The Surratt House in May 2006
Location of Clinton, Maryland
|Country||United States of America|
|• Total||25.1 sq mi (64.9 km2)|
|• Land||25.0 sq mi (64.8 km2)|
|• Water||0.08 sq mi (0.2 km2)|
|Elevation||249 ft (76 m)|
|• Density||1,400/sq mi (550/km2)|
|Time zone||Eastern (EST) (UTC-5)|
|• Summer (DST)||EDT (UTC-4)|
|GNIS feature ID||0597253|
Clinton is an unincorporated census-designated place (CDP) in Prince George's County, Maryland, United States. Clinton was formerly known as Surrattsville until after the time of the American Civil War. The population of Clinton was 35,970 at the 2010 census. Clinton is historically known for its role in the American Civil War concerning the Abraham Lincoln assassination. Clinton is adjacent to Camp Springs, Rosaryville, Melwood, and Andrews Air Force Base.
Clinton is located at  According to the United States Census Bureau, the CDP has a total area of 25.1 square miles (64.9 km2), of which 25.0 square miles (64.7 km2) is land and 0.077 square miles (0.2 km2), or 0.31%, is water.(38.763711, -76.895458).
As of the census of 2000, there were 26,064 people, 8,605 households, and 6,772 families residing in the CDP. The population density was 2,208.6 people per square mile (852.8/km²). There were 8,962 housing units at an average density of 759.4 per square mile (293.2/km²). The racial makeup of the CDP was 20.56% White, 73.69% Black, 0.47% Native American, 2.47% Asian, 0.02% Pacific Islander, 0.72% from other races, and 2.08% from two or more races. Hispanic or Latino of any race were 1.90% of the population.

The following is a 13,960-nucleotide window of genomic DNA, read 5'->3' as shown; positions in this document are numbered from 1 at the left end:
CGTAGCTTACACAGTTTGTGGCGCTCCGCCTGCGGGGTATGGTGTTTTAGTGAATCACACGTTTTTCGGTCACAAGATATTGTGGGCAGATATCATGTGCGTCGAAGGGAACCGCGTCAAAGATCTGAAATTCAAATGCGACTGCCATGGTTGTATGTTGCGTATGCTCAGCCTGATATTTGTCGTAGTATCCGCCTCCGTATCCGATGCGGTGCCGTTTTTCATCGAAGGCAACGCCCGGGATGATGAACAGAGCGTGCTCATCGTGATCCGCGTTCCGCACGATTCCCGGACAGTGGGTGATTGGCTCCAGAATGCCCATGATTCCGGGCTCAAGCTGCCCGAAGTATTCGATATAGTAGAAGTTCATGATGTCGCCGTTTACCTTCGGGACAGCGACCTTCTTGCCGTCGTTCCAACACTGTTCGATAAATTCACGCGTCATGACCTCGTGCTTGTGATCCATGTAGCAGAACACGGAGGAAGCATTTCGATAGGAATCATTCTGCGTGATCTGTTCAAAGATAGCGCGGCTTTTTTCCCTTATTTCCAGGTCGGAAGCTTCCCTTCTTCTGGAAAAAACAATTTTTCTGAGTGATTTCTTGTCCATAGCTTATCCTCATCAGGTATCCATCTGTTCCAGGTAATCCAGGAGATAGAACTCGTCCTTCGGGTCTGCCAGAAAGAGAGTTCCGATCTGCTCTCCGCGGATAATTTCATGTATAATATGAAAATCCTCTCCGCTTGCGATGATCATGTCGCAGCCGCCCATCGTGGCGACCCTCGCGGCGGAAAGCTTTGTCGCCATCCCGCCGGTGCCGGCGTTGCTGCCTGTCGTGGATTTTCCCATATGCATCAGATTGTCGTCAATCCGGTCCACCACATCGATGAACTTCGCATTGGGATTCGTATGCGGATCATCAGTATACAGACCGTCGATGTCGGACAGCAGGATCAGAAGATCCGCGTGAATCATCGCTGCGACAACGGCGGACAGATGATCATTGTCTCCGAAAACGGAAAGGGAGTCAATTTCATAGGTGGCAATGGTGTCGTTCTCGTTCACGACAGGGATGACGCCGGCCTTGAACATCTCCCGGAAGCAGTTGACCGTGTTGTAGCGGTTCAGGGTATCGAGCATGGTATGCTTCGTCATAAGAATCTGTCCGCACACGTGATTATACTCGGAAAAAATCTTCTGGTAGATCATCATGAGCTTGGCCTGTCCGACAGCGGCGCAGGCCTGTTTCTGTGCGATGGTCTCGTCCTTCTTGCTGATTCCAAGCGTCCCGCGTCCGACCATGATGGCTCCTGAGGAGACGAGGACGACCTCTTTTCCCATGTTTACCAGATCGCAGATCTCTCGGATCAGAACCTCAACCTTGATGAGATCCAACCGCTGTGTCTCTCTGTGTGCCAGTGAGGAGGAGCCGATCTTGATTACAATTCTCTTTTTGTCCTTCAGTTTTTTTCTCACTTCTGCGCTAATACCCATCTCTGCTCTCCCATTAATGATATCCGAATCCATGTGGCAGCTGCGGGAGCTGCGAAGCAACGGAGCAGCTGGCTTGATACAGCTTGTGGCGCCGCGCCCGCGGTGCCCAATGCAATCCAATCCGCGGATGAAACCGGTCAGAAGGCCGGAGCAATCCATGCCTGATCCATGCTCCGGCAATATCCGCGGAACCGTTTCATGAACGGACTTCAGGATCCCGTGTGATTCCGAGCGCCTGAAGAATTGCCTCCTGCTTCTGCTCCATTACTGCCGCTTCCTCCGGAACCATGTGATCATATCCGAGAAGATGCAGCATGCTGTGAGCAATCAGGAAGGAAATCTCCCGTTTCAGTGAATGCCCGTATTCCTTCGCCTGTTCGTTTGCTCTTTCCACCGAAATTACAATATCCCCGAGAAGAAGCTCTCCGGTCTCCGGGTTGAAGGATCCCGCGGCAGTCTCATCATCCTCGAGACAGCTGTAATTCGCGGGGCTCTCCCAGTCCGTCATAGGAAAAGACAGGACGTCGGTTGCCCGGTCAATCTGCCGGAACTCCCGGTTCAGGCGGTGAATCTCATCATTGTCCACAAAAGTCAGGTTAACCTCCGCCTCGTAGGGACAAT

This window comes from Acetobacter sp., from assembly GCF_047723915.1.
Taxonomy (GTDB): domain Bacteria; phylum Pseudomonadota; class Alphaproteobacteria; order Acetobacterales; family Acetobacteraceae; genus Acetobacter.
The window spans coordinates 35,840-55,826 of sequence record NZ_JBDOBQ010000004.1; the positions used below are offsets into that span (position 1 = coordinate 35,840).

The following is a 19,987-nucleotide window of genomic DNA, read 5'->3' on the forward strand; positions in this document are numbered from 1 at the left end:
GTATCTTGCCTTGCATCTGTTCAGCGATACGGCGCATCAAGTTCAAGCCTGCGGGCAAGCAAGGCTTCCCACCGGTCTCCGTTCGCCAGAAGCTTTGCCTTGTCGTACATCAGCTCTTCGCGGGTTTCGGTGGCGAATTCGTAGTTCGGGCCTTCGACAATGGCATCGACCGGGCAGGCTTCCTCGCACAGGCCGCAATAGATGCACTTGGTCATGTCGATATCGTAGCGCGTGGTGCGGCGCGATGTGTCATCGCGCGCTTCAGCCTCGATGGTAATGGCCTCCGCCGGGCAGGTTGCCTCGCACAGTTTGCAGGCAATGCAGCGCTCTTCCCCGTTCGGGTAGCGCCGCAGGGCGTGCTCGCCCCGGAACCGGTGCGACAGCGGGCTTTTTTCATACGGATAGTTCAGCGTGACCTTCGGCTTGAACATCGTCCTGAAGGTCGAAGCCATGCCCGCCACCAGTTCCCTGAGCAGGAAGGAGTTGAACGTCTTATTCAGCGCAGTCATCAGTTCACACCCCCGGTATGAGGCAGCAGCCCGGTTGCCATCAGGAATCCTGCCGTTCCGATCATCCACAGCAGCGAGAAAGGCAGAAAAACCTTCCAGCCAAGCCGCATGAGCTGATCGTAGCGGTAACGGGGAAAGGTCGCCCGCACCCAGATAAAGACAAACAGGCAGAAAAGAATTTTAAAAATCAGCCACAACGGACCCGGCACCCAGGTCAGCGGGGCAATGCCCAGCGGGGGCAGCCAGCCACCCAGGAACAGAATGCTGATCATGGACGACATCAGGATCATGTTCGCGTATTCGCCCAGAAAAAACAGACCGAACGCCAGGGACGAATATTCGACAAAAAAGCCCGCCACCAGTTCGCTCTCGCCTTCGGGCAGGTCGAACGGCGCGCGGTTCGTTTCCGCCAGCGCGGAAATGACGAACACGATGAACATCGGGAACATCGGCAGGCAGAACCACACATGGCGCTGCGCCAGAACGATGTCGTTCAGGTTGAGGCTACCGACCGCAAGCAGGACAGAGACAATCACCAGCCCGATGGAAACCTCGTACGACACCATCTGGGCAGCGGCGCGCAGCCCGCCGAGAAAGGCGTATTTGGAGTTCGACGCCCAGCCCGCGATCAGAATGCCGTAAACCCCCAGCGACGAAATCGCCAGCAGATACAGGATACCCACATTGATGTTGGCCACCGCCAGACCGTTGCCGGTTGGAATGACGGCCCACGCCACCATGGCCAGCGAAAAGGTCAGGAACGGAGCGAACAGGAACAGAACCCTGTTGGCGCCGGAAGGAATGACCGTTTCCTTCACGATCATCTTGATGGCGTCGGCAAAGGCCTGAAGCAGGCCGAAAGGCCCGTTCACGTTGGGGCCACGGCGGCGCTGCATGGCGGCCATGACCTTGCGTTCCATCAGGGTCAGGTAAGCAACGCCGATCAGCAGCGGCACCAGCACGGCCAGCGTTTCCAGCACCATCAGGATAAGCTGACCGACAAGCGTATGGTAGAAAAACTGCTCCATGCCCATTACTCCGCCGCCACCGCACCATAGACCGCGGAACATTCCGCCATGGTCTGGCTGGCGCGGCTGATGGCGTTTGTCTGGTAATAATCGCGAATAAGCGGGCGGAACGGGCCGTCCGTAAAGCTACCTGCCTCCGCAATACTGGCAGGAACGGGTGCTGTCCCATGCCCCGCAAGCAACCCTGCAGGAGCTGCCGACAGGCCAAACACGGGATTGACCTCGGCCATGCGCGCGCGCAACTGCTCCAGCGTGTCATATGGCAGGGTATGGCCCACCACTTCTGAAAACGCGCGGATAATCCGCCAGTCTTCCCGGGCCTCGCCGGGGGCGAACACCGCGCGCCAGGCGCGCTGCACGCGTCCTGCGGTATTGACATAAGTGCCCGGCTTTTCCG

There were 8,605 households out of which 38.5% had children under the age of 18 living with them, 58.8% were married couples living together, 15.2% had a female householder with no husband present, and 21.3% were non-families. 17.4% of all households were made up of individuals and 5.3% had someone living alone who was 65 years of age or older. The average household size was 2.96 and the average family size was 3.32.
In the CDP the population was spread out with 27.2% under the age of 18, 6.7% from 18 to 24, 30.7% from 25 to 44, 26.4% from 45 to 64, and 9.1% who were 65 years of age or older. The median age was 37 years. For every 100 females there were 89.1 males. For every 100 females age 18 and over, there were 84.8 males.
The median income for a household in the CDP was $71,139, and the median income for a family was $75,036 (these figures had risen to $90,285 and $97,640 respectively as of a 2007 estimate). Males had a median income of $41,736 versus $39,545 for females. The per capita income for the CDP was $24,949. About 2.4% of families and 3.4% of the population were below the poverty line, including 2.5% of those under age 18 and 10.2% of those age 65 or over.